The United States has formally withdrawn from a landmark nuclear missile pact with Russia after determining that Moscow is in violation of the treaty, something the Kremlin has repeatedly denied.
Washington signaled it would pull out of the arms control treaty six months ago unless Moscow stuck to the accord.
Russia called the move a ploy to exit a pact the US wanted to leave anyway to develop new missiles.
The 1987 Intermediate-range Nuclear Forces Treaty (INF) was negotiated by then-US president Ronald Reagan and Soviet leader Mikhail Gorbachev.
It banned land-based missiles with a range of between 310 and 3400 miles (500-5500km), thus reducing both countries’ ability to launch a nuclear strike at short notice.
“The US will not remain party to a treaty that is deliberately violated by Russia,” Secretary of State Mike Pompeo said in a statement on Friday about the US withdrawal.
“Russia’s non-compliance under the treaty jeopardises US supreme interests as Russia’s development and fielding of a treaty-violating missile system represents a direct threat to the United States and our allies and partners,” Mr Pompeo said.
Senior administration officials, who spoke on condition of anonymity, said Russia had deployed “multiple battalions” of a cruise missile throughout Russia in violation of the pact, including in western Russia, “with the ability to strike critical European targets”.
Russia denies the allegation, saying the missile’s range puts it outside the treaty. It has rejected a US demand to destroy the new missile, the Novator 9M729, known as the SSC-8 by the NATO Western military alliance.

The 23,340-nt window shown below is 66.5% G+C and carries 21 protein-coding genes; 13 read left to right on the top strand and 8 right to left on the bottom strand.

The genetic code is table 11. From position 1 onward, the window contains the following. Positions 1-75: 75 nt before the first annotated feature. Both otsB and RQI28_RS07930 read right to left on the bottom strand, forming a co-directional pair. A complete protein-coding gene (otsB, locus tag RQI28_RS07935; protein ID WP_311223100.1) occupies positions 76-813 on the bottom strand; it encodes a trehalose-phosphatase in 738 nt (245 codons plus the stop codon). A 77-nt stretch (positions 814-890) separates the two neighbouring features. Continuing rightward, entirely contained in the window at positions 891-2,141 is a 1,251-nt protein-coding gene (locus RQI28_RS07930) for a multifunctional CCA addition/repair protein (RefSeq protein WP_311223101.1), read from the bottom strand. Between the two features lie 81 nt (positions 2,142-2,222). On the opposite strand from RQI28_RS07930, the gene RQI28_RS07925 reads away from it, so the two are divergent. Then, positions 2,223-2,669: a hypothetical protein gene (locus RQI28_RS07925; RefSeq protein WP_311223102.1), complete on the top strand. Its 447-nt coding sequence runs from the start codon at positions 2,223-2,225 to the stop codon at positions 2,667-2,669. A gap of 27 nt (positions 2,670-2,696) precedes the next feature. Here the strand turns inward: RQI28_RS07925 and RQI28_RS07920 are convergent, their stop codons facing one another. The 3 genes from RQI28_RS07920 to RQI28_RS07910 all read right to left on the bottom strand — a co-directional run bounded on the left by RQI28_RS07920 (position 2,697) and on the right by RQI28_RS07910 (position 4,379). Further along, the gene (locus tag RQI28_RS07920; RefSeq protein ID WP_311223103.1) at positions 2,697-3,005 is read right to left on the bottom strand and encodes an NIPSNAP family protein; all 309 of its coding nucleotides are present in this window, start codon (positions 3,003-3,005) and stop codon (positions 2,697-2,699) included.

Moscow has told Washington its decision to quit the pact undermines global security and removes a key pillar of international arms control.
Russia said on Friday it had asked the US for a moratorium on the deployment of land-based short and intermediate-range nuclear missiles.
“A serious mistake has been made in Washington,” Russia’s Ministry of Foreign Affairs said in a statement.
“We have already introduced a unilateral moratorium and won’t deploy land-based short or medium-range missiles, if we get them, in regions where such US missiles are not deployed,” it said.
President Vladimir Putin says Russia does not want an arms race and he has promised he will not deploy Russian missiles unless the US does so first.
However, should Washington take such a step, he says he would be forced to deploy Russian hypersonic nuclear missiles on ships or submarines near US territorial waters.
All @NATO Allies agree that Russia’s development & deployment of the SSC-8 nuclear-capable cruise missile is a clear violation of the #INFTreaty. 🇷🇺 first denied the missile existed, then when confronted with proof, lied about the missile's capability. #Russia is not being honest pic.twitter.com/HtTmdZHSMp
— US Mission to NATO (@USNATO) August 1, 2019
NATO Secretary-General Jens Stoltenberg dismissed Russia’s moratorium request on Friday, saying it was “not a credible offer” as he said Moscow had already deployed illegal missiles.
“There are no new US missiles, no new NATO missiles in Europe, but there are more and more new Russian missiles,” he said.
NATO said it had agreed a defensive package of measures to deter Russia. That response would be measured and would only involve conventional weapons, it said.
NATO’s Mr Stoltenberg said there would be “no rash moves” by the alliance which he said “would not mirror what Russia does”.
“We don’t want a new arms race,” Mr Stoltenberg said.
NATO members Britain and Poland blamed Moscow for the INF treaty’s demise.
“Their contempt for the rules-based international system threatens European security,” British Foreign Secretary Dominic Raab said on Twitter.
European officials have voiced concern that if the treaty collapses, Europe could again become an arena for a nuclear-armed, intermediate-range missile buildup by the United States and Russia.